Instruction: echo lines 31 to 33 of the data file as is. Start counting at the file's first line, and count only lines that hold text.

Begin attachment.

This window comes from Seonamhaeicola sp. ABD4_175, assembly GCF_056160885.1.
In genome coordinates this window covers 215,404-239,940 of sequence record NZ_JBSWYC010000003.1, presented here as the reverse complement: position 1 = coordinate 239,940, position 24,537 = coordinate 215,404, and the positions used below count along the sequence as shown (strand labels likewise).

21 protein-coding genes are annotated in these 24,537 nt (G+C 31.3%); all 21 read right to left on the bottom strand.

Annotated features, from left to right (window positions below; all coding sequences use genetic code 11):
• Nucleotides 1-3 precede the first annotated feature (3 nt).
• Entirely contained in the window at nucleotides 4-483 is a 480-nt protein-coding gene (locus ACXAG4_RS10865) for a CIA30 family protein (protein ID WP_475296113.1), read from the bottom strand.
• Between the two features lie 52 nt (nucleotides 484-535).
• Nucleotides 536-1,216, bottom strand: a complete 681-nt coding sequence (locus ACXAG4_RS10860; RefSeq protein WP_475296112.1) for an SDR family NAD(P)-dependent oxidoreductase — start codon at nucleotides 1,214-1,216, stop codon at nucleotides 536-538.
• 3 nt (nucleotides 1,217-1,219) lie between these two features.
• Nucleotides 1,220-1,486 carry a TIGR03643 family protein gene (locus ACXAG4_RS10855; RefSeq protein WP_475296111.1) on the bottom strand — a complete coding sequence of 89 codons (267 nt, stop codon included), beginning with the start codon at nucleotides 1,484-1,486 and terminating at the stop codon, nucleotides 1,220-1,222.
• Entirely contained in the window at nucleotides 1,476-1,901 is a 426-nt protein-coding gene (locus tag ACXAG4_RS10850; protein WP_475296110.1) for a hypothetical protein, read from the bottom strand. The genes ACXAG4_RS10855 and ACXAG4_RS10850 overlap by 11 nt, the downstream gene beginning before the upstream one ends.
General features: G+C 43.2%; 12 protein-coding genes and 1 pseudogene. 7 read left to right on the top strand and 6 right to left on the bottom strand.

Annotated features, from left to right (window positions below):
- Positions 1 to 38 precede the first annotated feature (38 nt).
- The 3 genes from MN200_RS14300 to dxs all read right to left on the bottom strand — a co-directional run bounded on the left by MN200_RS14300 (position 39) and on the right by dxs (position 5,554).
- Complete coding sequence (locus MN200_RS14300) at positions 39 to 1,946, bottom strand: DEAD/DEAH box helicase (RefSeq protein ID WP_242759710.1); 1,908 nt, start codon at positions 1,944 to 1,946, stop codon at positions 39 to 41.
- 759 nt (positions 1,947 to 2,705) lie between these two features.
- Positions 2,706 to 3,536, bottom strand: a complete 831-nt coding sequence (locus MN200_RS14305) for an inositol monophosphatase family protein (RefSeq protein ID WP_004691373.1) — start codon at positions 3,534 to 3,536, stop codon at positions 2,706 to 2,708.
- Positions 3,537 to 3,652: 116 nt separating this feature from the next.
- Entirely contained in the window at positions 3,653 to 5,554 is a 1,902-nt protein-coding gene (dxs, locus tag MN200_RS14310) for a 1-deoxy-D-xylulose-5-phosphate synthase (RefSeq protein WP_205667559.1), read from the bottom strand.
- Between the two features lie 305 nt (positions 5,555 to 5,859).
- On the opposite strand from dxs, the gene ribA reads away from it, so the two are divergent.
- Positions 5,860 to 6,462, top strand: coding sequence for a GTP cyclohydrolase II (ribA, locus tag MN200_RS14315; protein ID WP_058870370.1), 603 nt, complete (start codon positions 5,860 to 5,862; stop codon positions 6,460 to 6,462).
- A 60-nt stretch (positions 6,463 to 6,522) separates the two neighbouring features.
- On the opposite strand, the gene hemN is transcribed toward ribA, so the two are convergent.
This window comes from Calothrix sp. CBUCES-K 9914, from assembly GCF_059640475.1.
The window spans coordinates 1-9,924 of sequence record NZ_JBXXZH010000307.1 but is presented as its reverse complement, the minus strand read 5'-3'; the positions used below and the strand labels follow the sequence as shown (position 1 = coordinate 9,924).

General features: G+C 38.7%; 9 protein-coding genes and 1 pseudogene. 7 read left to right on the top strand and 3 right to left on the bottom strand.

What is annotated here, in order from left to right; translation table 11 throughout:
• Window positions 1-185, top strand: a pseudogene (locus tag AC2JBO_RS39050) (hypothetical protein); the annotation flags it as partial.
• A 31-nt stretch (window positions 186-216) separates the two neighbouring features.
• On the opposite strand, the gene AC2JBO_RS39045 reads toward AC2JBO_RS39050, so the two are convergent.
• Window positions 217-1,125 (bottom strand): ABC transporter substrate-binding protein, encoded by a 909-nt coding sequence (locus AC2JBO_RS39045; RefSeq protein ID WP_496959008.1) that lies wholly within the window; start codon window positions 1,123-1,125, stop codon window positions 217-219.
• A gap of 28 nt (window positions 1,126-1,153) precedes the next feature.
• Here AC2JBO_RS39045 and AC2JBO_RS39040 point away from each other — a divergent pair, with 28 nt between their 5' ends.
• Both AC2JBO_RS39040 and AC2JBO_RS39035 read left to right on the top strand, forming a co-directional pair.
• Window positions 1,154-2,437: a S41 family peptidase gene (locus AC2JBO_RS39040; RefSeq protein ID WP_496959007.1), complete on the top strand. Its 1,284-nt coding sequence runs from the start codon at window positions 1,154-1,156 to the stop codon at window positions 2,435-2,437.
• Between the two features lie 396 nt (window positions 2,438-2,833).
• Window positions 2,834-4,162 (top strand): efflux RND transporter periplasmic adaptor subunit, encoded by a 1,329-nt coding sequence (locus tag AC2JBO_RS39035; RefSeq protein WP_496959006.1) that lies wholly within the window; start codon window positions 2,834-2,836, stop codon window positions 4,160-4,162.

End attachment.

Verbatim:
• A 31-nt stretch (window positions 186-216) separates the two neighbouring features.
• On the opposite strand, the gene AC2JBO_RS39045 reads toward AC2JBO_RS39050, so the two are convergent.
• Window positions 217-1,125 (bottom strand): ABC transporter substrate-binding protein, encoded by a 909-nt coding sequence (locus AC2JBO_RS39045; RefSeq protein ID WP_496959008.1) that lies wholly within the window; start codon window positions 1,123-1,125, stop codon window positions 217-219.